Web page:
|Claude Everly Smith|
Claude Everly Smith, son of Elias William Smith, was born February 9, 1876, at Ceralvo, Kentucky.
Ceralvo was laid out on March 10, 1851, on the banks of the beautiful Green River. In 1870, it was a thriving little town with two general stores, a blacksmith shop, a boot and shoe maker, three tobacco warehouses where tobacco was bought and sold, two doctors, a post office, a church and a school. Freight and supplies were brought to Ceralvo by steamboat and transferred by wagon and teams to
, Centertown, and other parts of Hartford .
In dry weather the dirt roads were dusty,
when it rained they were muddy, and in the winter months they were almost
impassable. The ferry across Ohio County Green River at Ceralvo transported people and vehicles
from the side of the river
to the Muhlenberg
County side. Ohio County
Some of Claude Smith's biographies refer to him as "of humble birth." By today's standards it would indeed have been so, but the home of his parents was no more "humble" than were other homes in the community. Most of the citizens were farmers. Claude's father owned his home and the land upon which he lived and raised his large family of children. Homes in that era were without electricity, running water, and refrigeration. It was before the advent of the railroad, and the automobile, telephone, radio, TV, and aeroplane were yet to be invented.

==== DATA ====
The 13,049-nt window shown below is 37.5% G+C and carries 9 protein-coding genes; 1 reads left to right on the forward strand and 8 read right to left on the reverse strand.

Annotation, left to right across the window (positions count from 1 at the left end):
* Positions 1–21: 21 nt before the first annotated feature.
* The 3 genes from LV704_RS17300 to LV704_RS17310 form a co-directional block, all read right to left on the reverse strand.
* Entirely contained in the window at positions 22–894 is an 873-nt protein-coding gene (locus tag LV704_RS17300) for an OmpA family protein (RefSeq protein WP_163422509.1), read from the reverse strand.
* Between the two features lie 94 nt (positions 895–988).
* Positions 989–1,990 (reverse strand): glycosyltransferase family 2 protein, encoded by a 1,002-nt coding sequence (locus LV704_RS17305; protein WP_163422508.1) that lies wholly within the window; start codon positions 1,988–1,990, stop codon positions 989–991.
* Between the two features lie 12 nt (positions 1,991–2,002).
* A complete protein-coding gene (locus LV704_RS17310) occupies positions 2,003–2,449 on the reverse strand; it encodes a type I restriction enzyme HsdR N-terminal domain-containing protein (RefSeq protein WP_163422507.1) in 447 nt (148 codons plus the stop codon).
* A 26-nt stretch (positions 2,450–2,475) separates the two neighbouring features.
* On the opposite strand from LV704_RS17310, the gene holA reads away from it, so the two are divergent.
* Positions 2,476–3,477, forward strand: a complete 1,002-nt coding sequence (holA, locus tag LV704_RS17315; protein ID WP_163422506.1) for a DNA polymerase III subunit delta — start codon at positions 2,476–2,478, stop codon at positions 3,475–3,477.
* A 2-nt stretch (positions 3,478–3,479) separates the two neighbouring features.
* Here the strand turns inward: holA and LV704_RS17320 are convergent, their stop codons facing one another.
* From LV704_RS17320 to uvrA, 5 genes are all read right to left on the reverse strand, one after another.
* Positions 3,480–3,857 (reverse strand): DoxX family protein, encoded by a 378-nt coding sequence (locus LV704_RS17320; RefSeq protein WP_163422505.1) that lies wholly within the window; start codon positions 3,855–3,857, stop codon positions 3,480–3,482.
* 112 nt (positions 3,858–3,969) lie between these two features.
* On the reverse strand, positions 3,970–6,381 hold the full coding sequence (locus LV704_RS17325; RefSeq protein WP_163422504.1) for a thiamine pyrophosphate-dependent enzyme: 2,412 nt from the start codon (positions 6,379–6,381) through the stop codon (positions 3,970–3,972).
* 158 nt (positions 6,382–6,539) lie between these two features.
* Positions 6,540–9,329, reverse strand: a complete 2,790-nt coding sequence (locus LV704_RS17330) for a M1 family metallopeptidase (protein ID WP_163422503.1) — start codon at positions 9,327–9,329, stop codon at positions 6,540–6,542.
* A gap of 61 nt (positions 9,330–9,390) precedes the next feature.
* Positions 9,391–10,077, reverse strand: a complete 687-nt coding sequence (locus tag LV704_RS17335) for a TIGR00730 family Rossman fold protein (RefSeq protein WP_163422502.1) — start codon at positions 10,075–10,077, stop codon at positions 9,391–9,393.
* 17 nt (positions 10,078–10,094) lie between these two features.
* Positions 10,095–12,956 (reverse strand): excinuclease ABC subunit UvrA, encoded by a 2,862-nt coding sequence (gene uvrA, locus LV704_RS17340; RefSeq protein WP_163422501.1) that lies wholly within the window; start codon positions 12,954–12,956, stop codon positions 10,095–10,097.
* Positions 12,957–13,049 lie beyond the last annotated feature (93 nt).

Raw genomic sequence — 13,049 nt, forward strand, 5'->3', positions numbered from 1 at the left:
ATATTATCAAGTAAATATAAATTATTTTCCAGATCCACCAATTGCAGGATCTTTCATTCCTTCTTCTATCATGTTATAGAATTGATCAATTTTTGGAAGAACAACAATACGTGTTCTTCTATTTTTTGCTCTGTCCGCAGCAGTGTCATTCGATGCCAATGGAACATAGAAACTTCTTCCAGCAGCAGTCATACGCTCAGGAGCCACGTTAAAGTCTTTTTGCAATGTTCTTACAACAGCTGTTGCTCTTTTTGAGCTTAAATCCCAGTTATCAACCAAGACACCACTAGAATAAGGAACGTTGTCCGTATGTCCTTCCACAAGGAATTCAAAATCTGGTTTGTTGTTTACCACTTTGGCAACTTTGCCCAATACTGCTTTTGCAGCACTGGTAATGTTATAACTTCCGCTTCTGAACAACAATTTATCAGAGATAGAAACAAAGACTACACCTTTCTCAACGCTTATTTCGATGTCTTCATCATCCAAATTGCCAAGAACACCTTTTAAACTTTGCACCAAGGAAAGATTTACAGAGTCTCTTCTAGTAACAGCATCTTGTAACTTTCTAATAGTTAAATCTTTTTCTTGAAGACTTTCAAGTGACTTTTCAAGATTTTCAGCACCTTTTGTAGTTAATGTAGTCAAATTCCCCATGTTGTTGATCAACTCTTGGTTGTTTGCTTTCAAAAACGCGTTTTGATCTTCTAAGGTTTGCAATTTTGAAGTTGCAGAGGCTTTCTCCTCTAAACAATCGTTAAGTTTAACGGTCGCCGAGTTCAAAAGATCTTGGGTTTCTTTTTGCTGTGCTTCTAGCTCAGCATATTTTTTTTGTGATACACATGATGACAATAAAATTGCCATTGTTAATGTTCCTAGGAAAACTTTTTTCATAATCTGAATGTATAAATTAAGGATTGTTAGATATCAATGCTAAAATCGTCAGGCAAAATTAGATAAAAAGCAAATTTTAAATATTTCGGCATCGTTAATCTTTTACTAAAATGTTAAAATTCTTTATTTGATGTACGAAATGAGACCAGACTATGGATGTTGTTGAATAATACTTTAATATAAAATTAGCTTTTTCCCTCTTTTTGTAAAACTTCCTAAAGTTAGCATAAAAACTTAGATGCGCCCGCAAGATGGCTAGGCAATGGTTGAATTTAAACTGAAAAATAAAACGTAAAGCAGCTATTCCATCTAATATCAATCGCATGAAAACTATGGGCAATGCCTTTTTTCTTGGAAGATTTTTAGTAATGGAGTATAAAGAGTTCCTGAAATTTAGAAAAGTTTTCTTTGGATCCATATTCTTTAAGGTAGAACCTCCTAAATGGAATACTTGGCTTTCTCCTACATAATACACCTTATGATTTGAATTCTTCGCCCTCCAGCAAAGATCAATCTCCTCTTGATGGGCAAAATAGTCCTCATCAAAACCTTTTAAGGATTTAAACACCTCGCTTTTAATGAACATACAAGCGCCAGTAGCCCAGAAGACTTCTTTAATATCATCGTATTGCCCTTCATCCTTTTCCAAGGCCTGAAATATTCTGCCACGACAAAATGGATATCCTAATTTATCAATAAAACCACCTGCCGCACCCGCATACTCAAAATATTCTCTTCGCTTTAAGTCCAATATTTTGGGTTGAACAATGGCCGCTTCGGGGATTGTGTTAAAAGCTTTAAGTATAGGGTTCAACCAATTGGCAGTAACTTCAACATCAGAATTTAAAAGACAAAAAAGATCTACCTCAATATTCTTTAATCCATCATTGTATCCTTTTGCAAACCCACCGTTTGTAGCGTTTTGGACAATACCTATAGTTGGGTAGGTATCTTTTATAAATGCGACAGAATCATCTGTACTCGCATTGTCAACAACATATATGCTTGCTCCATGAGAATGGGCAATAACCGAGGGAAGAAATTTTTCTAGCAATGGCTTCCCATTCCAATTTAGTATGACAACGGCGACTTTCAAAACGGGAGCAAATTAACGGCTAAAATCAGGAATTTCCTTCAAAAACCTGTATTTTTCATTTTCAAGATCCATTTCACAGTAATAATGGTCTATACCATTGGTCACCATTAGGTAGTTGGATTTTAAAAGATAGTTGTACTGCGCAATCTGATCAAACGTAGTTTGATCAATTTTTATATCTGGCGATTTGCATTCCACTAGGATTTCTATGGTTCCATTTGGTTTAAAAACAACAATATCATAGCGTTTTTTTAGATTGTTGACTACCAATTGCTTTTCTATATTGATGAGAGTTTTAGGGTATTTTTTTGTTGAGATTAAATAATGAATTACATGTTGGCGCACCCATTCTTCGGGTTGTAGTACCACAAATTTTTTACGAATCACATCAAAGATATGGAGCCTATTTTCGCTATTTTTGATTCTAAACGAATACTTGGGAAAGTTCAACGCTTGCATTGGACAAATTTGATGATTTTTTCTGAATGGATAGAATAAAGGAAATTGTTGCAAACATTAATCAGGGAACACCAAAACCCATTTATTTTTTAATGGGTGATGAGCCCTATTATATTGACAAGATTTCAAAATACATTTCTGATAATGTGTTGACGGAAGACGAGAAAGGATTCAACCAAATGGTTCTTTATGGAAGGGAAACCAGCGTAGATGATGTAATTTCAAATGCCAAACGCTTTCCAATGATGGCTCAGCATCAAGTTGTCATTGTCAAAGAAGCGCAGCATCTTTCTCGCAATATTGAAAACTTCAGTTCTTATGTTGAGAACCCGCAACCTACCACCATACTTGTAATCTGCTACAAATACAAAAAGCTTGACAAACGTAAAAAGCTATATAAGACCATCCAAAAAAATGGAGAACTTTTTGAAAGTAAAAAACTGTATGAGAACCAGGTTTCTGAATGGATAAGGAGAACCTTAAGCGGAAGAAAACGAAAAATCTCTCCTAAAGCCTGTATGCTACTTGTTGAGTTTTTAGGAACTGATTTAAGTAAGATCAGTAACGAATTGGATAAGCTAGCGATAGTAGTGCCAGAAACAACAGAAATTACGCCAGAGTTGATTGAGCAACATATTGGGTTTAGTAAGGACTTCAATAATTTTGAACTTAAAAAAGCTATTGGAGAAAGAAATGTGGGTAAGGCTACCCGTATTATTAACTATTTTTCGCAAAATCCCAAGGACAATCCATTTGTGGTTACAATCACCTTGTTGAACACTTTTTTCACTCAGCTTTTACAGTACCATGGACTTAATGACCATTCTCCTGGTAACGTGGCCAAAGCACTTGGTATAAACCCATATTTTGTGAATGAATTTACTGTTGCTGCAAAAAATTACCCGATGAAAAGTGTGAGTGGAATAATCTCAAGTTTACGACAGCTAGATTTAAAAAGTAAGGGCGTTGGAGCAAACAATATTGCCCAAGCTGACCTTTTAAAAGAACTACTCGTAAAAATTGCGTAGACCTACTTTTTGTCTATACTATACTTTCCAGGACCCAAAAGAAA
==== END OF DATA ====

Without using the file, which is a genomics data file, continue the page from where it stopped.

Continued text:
Ceralvo eventually died when new modes of transportation came into use and became widespread, and when educational and employment opportunities in the cities called to its young people. After attending the homecoming at Ceralvo on
August 31, 1958, Claude Smith wrote to his niece Pearl
Smith as follows:
"The town to which I resorted during my youth and young manhood with extreme pleasure is gone and instead there has risen a wilderness, but the tragedy of it you could not realize, for you never knew Ceralvo the home and pride of your father and mother. The school house where I first attended school and last, when I was practically grown, attended a school of select pupils, which is now a church, is the only thing about Ceralvo that remains as it was. ...The cemetery is changed but is so well kept that one can take pride in having known it so long. I located the graves of Grandfather and Grandmother Baker (Andrew W. and Polina F.) ...All in all, it was a rather sad day for me."